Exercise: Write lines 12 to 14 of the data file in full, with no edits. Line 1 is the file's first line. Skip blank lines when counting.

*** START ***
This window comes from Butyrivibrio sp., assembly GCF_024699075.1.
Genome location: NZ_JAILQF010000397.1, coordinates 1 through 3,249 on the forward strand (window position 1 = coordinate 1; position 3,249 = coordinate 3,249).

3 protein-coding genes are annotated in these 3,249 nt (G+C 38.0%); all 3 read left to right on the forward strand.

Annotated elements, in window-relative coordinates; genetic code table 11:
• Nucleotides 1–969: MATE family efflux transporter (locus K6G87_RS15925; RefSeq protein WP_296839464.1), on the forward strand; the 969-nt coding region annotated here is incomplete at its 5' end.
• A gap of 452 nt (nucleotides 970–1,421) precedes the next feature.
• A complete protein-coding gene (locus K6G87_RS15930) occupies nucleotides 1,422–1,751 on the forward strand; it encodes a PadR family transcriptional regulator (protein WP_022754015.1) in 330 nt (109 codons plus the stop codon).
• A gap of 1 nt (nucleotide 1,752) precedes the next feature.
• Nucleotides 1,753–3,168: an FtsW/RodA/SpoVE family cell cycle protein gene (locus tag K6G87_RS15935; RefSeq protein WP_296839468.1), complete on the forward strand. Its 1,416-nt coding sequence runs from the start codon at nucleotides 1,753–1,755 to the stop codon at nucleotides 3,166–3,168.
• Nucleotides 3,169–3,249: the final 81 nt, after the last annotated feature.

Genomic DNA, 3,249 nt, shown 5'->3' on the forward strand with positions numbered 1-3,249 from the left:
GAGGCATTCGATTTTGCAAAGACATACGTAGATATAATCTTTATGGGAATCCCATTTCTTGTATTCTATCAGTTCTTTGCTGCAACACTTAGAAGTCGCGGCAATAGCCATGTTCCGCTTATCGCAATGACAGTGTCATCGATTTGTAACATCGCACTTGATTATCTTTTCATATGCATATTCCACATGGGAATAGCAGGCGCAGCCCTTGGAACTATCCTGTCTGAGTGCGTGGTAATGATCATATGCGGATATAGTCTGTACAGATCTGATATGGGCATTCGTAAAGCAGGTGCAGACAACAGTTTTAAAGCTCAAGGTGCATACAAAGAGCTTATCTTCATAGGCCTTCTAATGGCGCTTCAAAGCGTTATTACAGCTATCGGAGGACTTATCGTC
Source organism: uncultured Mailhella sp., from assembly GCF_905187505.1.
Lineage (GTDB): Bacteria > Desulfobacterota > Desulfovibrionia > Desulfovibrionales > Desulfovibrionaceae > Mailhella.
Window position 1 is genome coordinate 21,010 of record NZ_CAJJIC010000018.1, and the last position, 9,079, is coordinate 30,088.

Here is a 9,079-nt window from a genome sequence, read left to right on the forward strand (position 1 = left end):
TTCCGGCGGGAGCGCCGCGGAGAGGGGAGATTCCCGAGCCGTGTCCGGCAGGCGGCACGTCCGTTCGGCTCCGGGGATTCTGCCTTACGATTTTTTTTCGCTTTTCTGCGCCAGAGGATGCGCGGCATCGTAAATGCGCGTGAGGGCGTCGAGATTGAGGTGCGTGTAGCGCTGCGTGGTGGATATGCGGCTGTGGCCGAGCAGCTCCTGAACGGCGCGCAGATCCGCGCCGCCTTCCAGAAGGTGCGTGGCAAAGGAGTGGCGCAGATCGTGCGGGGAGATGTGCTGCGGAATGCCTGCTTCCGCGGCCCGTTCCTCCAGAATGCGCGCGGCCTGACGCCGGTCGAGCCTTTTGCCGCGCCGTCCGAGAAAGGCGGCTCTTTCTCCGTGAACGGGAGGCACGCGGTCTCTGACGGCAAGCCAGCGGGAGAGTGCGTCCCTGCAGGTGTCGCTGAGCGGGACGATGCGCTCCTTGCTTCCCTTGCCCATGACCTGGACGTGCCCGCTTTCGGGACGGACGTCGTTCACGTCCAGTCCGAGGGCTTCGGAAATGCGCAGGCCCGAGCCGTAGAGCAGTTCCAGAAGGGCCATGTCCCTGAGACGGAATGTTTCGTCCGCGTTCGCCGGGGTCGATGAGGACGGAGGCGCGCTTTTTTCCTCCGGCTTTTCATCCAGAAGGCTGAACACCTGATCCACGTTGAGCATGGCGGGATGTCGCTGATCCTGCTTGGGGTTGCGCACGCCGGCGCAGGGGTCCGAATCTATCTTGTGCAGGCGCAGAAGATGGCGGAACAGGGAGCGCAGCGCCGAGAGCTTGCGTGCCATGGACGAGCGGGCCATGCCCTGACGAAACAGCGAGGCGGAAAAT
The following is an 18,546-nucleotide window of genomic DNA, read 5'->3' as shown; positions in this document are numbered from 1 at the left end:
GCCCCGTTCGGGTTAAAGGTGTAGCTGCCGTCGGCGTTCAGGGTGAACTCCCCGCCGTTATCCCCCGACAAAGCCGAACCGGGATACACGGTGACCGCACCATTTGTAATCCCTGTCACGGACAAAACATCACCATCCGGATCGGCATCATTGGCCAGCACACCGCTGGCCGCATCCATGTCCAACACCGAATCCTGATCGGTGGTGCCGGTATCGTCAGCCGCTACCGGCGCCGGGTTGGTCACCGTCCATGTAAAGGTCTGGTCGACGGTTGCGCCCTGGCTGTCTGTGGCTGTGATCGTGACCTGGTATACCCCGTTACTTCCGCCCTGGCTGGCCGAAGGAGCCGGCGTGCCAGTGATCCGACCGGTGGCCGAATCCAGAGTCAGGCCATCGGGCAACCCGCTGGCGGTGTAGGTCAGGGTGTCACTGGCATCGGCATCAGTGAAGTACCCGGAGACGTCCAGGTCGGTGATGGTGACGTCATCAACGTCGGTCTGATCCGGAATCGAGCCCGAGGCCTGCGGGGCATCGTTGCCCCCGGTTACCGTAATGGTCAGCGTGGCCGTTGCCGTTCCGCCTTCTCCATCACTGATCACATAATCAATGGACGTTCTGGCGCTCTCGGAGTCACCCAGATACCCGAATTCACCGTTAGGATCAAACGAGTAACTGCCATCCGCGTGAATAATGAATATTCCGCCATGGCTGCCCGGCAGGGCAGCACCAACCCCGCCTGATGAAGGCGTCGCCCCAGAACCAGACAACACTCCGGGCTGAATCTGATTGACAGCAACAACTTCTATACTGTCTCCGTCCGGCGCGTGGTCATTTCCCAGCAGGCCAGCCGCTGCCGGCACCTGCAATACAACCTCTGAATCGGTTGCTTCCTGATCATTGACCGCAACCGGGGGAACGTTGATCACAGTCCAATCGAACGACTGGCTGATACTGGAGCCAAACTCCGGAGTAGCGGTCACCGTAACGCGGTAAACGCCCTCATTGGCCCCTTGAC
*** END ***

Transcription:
GAGGCATTCGATTTTGCAAAGACATACGTAGATATAATCTTTATGGGAATCCCATTTCTTGTATTCTATCAGTTCTTTGCTGCAACACTTAGAAGTCGCGGCAATAGCCATGTTCCGCTTATCGCAATGACAGTGTCATCGATTTGTAACATCGCACTTGATTATCTTTTCATATGCATATTCCACATGGGAATAGCAGGCGCAGCCCTTGGAACTATCCTGTCTGAGTGCGTGGTAATGATCATATGCGGATATAGTCTGTACAGATCTGATATGGGCATTCGTAAAGCAGGTGCAGACAACAGTTTTAAAGCTCAAGGTGCATACAAAGAGCTTATCTTCATAGGCCTTCTAATGGCGCTTCAAAGCGTTATTACAGCTATCGGAGGACTTATCGTC
Source organism: uncultured Mailhella sp., from assembly GCF_905187505.1.
Lineage (GTDB): Bacteria > Desulfobacterota > Desulfovibrionia > Desulfovibrionales > Desulfovibrionaceae > Mailhella.